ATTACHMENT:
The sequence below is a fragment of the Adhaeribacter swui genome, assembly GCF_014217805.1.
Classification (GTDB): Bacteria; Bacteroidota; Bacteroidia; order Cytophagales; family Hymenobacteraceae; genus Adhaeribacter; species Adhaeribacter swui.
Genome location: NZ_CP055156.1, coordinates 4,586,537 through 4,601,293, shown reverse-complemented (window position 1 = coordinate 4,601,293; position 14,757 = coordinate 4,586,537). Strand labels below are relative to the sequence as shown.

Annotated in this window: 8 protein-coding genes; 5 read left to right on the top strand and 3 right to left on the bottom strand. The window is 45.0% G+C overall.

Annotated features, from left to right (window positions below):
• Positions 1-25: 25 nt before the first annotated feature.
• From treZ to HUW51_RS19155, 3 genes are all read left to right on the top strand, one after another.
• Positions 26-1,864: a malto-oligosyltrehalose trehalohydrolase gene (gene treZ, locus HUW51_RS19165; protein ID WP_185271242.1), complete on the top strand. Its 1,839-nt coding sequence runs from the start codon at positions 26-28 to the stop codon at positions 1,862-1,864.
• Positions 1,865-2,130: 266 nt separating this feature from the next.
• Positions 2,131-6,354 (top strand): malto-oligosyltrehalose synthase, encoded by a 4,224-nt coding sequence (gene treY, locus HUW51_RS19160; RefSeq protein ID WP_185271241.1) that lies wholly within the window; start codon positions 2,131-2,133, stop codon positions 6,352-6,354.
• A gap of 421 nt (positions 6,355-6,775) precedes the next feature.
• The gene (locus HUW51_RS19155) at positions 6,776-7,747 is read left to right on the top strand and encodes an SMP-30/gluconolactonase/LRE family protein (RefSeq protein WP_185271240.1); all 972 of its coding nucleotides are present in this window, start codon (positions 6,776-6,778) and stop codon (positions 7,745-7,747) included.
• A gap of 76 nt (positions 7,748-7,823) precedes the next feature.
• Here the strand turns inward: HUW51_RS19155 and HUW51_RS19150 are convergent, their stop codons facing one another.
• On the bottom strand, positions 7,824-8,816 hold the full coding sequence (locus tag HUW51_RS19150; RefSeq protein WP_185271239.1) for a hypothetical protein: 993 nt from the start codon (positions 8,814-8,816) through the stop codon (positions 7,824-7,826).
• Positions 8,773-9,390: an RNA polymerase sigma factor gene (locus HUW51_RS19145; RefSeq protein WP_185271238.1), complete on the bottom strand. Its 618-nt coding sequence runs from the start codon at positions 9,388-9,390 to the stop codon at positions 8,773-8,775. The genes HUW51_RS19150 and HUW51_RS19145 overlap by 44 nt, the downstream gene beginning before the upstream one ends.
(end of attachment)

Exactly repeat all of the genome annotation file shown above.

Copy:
The sequence below is a fragment of the Adhaeribacter swui genome, assembly GCF_014217805.1.
Classification (GTDB): Bacteria; Bacteroidota; Bacteroidia; order Cytophagales; family Hymenobacteraceae; genus Adhaeribacter; species Adhaeribacter swui.
Genome location: NZ_CP055156.1, coordinates 4,586,537 through 4,601,293, shown reverse-complemented (window position 1 = coordinate 4,601,293; position 14,757 = coordinate 4,586,537). Strand labels below are relative to the sequence as shown.

Annotated in this window: 8 protein-coding genes; 5 read left to right on the top strand and 3 right to left on the bottom strand. The window is 45.0% G+C overall.

Annotated features, from left to right (window positions below):
• Positions 1-25: 25 nt before the first annotated feature.
• From treZ to HUW51_RS19155, 3 genes are all read left to right on the top strand, one after another.
• Positions 26-1,864: a malto-oligosyltrehalose trehalohydrolase gene (gene treZ, locus HUW51_RS19165; protein ID WP_185271242.1), complete on the top strand. Its 1,839-nt coding sequence runs from the start codon at positions 26-28 to the stop codon at positions 1,862-1,864.
• Positions 1,865-2,130: 266 nt separating this feature from the next.
• Positions 2,131-6,354 (top strand): malto-oligosyltrehalose synthase, encoded by a 4,224-nt coding sequence (gene treY, locus HUW51_RS19160; RefSeq protein ID WP_185271241.1) that lies wholly within the window; start codon positions 2,131-2,133, stop codon positions 6,352-6,354.
• A gap of 421 nt (positions 6,355-6,775) precedes the next feature.
• The gene (locus HUW51_RS19155) at positions 6,776-7,747 is read left to right on the top strand and encodes an SMP-30/gluconolactonase/LRE family protein (RefSeq protein WP_185271240.1); all 972 of its coding nucleotides are present in this window, start codon (positions 6,776-6,778) and stop codon (positions 7,745-7,747) included.
• A gap of 76 nt (positions 7,748-7,823) precedes the next feature.
• Here the strand turns inward: HUW51_RS19155 and HUW51_RS19150 are convergent, their stop codons facing one another.
• On the bottom strand, positions 7,824-8,816 hold the full coding sequence (locus tag HUW51_RS19150; RefSeq protein WP_185271239.1) for a hypothetical protein: 993 nt from the start codon (positions 8,814-8,816) through the stop codon (positions 7,824-7,826).
• Positions 8,773-9,390: an RNA polymerase sigma factor gene (locus HUW51_RS19145; RefSeq protein WP_185271238.1), complete on the bottom strand. Its 618-nt coding sequence runs from the start codon at positions 9,388-9,390 to the stop codon at positions 8,773-8,775. The genes HUW51_RS19150 and HUW51_RS19145 overlap by 44 nt, the downstream gene beginning before the upstream one ends.